Facebook (NASDAQ:FB) now has three million businesses advertising on its platform, up sharply from two million in February 2015. Those are staggering numbers for a single business to claim, but they may well be just the tip of the proverbial iceberg when it comes to the social network's potential advertising market.
Local advertising is a $115 billion market in the United States alone, and Facebook has the opportunity to continue taking share.
Investors need to look no further than the number of businesses which maintain Facebook pages to get a glimpse of the potential. As of April 27, that number stood at more than 50 million.
For these businesses, Facebook provides a sensible platform in a number of regards. It's easy to set up a page. It's also a platform most business owners are already familiar with -- and one most of their customers probably already use.
Facebook's challenge is in getting those small businesses to expand their use of the platform and pay for advertising.
Mobile push paid off
It wasn't long ago that mobile hung like a dark cloud over Facebook's future. Mobile ads weren't considered as profitable as desktop ads, and Facebook was channeling its attention into the smartphone. It proved to be a shrewd decision on the part of Zuckerberg and company, to say the least.
Today, mobile makes up some 82% of Facebook's overall ad revenue, and the company is chalking up the increasing prices its ads are fetching to "the continued mix shift toward mobile," according to CFO David Wehner.
Its dominant position in mobile is another major selling point for advertising on the Facebook platform.
Scaling out ad tech to smaller companies
Perhaps the most important thing for investors to recognize at this stage is that Facebook is developing superior ad tech that helps businesses target the right customers and measure the performance of their ads. And although it does so in partnership with big advertisers like car companies, national retailers, and fast-food chains, that technology will be scalable down to the smallest of businesses.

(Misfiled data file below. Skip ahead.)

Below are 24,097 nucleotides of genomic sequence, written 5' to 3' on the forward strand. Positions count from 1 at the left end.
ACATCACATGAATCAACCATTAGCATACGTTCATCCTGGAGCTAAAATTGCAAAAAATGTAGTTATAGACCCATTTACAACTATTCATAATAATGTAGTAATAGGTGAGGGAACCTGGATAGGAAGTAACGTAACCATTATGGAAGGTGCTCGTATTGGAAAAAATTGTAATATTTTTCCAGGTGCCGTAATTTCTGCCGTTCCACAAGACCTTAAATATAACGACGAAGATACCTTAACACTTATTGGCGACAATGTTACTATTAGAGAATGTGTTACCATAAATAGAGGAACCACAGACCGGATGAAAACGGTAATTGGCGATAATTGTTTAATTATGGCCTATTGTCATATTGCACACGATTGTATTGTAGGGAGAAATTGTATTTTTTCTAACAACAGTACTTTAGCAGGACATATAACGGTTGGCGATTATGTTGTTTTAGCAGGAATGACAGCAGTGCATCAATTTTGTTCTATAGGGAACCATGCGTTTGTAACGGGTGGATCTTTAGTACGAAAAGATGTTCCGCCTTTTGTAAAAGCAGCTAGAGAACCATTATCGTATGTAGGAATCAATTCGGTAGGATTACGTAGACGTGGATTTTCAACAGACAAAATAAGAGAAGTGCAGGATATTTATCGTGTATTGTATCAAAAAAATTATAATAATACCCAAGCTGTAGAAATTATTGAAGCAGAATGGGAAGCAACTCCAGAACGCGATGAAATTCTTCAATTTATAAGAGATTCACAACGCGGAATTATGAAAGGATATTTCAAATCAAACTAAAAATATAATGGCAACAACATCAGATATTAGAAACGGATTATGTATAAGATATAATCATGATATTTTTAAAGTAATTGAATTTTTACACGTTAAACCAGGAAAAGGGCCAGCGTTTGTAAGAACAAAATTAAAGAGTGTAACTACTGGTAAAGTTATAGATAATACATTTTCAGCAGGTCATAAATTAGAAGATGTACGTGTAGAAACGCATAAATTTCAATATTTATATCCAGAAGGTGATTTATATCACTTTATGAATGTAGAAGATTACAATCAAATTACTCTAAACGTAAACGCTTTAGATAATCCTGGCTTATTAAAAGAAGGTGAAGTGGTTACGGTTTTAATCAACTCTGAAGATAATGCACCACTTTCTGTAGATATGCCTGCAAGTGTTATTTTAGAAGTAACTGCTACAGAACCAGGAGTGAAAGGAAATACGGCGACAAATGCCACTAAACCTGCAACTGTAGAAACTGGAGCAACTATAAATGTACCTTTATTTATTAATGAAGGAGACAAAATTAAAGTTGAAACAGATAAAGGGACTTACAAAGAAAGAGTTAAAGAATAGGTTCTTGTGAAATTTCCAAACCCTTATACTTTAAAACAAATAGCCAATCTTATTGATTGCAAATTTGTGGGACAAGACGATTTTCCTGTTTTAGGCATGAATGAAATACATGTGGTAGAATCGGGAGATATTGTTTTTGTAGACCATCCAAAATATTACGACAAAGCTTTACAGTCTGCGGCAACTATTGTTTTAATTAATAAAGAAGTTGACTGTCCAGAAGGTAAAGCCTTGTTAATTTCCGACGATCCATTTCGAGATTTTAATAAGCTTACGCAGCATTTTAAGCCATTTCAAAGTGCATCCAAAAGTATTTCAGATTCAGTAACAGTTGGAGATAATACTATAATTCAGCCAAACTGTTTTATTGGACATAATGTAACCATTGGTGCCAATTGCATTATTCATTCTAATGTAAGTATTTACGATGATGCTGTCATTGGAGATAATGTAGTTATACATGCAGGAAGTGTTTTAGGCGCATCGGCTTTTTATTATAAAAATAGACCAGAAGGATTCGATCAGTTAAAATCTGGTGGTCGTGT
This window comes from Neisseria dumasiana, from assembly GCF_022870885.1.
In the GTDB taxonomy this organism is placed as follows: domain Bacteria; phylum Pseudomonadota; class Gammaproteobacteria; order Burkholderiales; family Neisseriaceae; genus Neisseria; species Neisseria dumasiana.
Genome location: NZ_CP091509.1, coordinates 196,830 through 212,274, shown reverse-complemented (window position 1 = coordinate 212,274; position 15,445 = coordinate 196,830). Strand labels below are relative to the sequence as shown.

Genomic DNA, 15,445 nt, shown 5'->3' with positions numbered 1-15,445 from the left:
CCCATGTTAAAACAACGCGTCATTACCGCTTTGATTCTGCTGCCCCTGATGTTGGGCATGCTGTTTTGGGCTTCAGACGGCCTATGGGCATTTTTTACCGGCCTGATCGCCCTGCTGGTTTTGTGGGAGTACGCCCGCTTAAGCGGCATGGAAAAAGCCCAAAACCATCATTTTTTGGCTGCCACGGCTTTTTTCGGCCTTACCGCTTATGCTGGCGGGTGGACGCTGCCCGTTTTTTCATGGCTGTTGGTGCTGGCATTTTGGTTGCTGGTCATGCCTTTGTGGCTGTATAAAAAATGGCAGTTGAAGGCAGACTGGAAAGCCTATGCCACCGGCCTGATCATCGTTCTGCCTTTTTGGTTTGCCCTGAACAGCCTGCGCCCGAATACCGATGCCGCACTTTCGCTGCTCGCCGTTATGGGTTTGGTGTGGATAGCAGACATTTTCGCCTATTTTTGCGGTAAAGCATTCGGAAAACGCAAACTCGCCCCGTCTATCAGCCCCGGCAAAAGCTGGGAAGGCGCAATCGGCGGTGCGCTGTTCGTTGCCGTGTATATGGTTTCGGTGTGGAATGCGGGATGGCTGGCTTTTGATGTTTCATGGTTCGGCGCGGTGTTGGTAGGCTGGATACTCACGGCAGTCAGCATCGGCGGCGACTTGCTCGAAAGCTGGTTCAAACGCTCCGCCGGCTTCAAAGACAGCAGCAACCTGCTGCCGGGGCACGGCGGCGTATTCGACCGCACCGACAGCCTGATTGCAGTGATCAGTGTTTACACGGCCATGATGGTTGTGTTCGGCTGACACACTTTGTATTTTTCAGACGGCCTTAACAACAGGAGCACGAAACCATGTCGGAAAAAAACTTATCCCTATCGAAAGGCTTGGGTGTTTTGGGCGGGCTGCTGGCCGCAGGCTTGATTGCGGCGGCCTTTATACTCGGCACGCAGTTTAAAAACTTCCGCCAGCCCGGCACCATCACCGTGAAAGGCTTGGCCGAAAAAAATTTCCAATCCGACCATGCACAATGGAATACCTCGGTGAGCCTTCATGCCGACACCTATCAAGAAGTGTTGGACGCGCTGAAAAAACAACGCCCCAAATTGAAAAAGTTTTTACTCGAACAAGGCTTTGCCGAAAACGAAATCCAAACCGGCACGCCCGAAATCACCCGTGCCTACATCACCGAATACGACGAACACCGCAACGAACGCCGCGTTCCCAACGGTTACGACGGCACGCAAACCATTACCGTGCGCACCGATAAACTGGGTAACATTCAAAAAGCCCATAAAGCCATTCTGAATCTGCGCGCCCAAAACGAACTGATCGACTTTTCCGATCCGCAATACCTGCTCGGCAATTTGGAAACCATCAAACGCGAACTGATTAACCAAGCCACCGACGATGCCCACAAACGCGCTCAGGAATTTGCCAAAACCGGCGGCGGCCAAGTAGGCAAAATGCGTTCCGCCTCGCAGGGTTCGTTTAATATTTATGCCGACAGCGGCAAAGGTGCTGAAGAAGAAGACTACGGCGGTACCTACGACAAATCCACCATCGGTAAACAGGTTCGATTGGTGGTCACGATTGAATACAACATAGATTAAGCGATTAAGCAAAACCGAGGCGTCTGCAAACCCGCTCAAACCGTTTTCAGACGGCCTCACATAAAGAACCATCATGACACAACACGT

That's why COO Sheryl Sandberg called smaller businesses "a very core-competitive advantage" for Facebook. "It's prohibitively expensive for most small businesses to reach people digitally," Sandberg said.
Facebook lets them target the customers they really want, figure out what types of ads work best, and then gauge their return on the money they are spending with the platform.
Those are benefits that have previously been out of reach for many small businesses on small budgets.
Facebook is now offering small and medium-sized businesses (SMBs) "the same targeting tools and ad formats that our most sophisticated advertisers use," Sandberg said. The company is also seeing small businesses experiment with some of its more sophisticated ad formats, like lead ads, which ask users to respond to questions, as well as photo slideshows and dynamic ads that combine different elements.
"We've worked hard to build measurement tools into the product so that when you buy an ad, SMBs in a very easy interface and decide what their goals are," Sandberg told analysts.
Shift to digital continues
Many of these businesses operate on budgets that may have allowed for ads in local newspapers or local radio, cable TV, signage, or direct mail -- if that. While those traditional ad platforms have been effective, they do not offer the targeting ability of Facebook, nor the ability to measure performance.
Perhaps most importantly, however, they are also reaching a continually shrinking audience.
More SMBs are spending money today on digital advertising than are spending on any other traditional ad platform, according to research from Borrell Associates from 2015. That trend is expected to continue.
Some 56% of the small businesses Borrell surveyed said they were spending money on digital ads. Newspapers came in second, at 52%. The number purchasing digital ads was nearly twice that spending on radio or direct mail, and four times the number investing in ads on local cable TV.
Given Facebook's progress in developing ad tech it can scale out to small businesses, that interest should bode well for the social network.
John-Erik Koslosky owns shares of Facebook. The Motley Fool owns shares of and recommends Facebook. Try any of our Foolish newsletter services free for 30 days. We Fools may not all hold the same opinions, but we all believe that considering a diverse range of insights makes us better investors. The Motley Fool has a disclosure policy.
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